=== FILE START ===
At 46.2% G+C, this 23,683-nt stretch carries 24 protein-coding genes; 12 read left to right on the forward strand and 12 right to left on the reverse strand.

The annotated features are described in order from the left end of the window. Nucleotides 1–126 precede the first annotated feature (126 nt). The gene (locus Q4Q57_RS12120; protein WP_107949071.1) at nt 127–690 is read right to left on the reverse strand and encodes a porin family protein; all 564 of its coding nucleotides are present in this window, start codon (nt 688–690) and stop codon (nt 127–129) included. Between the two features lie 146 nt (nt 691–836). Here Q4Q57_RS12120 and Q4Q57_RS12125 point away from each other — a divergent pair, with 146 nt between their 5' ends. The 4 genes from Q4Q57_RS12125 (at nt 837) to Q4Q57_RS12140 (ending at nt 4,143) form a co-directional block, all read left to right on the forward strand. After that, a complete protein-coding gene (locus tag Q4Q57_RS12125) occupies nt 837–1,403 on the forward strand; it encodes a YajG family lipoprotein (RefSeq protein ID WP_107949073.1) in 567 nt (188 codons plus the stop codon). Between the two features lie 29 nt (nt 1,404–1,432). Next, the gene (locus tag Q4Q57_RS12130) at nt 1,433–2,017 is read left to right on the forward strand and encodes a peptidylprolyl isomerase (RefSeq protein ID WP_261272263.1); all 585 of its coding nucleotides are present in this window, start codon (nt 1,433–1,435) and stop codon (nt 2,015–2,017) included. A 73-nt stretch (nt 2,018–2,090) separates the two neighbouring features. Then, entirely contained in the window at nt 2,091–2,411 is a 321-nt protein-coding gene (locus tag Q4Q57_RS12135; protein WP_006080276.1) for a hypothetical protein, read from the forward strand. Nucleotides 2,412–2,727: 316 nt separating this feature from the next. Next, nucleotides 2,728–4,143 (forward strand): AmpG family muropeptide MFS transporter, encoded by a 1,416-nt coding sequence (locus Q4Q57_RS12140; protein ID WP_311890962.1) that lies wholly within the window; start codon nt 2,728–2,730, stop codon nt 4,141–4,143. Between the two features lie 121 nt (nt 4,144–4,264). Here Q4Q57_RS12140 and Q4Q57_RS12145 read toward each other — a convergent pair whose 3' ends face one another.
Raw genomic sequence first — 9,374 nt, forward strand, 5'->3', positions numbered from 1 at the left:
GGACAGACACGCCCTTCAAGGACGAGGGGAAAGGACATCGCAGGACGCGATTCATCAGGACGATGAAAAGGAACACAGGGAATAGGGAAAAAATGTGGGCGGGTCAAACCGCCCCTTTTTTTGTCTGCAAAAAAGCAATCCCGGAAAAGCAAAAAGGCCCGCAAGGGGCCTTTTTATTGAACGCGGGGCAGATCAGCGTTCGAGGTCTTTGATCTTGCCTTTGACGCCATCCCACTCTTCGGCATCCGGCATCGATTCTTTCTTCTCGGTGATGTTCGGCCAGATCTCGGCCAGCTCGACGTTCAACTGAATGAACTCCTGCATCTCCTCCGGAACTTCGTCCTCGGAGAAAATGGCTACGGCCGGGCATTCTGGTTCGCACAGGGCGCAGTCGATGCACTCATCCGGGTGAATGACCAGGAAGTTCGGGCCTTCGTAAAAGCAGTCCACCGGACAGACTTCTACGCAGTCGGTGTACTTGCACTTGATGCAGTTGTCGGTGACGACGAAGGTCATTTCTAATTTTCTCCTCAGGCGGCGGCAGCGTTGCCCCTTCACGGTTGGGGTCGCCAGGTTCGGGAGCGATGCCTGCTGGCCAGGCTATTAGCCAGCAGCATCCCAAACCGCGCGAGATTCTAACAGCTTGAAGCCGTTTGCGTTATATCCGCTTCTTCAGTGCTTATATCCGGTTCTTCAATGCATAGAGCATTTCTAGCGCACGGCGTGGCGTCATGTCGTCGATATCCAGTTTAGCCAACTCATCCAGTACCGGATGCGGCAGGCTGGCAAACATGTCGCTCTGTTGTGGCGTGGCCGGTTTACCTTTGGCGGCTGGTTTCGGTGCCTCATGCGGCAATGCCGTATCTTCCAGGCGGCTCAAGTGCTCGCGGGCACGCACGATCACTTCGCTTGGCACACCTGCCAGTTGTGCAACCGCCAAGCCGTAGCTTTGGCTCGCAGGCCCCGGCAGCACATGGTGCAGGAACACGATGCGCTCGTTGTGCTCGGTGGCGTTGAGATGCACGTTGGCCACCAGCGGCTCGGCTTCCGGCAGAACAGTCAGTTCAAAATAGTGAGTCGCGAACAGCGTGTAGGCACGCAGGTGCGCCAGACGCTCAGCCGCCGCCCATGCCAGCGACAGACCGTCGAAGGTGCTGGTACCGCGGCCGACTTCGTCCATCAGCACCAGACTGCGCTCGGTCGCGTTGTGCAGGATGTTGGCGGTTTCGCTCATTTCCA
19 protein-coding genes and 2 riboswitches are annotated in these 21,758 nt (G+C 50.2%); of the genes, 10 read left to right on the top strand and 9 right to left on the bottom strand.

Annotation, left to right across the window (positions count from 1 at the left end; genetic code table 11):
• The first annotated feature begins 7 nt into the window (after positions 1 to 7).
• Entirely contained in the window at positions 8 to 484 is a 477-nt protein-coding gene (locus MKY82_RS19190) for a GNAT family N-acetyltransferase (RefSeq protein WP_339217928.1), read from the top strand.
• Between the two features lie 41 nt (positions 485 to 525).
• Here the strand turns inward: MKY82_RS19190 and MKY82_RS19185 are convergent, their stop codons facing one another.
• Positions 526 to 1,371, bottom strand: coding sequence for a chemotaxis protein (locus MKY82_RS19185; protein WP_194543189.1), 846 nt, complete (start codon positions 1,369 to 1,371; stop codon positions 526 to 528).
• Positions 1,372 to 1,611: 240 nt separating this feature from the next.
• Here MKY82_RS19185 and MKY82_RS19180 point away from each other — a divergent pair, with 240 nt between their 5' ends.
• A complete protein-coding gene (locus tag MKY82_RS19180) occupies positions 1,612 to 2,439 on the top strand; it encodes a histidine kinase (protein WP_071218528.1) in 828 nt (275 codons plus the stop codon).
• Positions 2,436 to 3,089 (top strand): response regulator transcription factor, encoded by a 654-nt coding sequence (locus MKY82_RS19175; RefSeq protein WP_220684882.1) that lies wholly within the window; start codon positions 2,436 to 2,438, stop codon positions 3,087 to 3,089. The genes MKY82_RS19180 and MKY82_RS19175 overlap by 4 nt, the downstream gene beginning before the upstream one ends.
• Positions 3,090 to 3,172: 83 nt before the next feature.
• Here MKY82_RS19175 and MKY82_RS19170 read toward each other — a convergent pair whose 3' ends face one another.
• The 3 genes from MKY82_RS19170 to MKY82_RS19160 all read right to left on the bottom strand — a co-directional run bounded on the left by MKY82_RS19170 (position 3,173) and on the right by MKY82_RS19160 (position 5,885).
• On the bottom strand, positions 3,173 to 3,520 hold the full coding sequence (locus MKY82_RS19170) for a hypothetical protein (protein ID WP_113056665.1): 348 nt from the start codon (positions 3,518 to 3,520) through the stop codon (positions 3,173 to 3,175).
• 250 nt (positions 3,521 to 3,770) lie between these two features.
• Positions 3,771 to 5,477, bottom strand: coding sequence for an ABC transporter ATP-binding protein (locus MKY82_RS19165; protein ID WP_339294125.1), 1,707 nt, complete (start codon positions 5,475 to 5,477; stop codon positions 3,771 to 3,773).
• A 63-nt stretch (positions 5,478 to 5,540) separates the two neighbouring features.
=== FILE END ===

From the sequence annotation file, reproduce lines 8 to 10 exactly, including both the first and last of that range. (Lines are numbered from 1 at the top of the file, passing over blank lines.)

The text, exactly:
• Entirely contained in the window at positions 8 to 484 is a 477-nt protein-coding gene (locus MKY82_RS19190) for a GNAT family N-acetyltransferase (RefSeq protein WP_339217928.1), read from the top strand.
• Between the two features lie 41 nt (positions 485 to 525).
• Here the strand turns inward: MKY82_RS19190 and MKY82_RS19185 are convergent, their stop codons facing one another.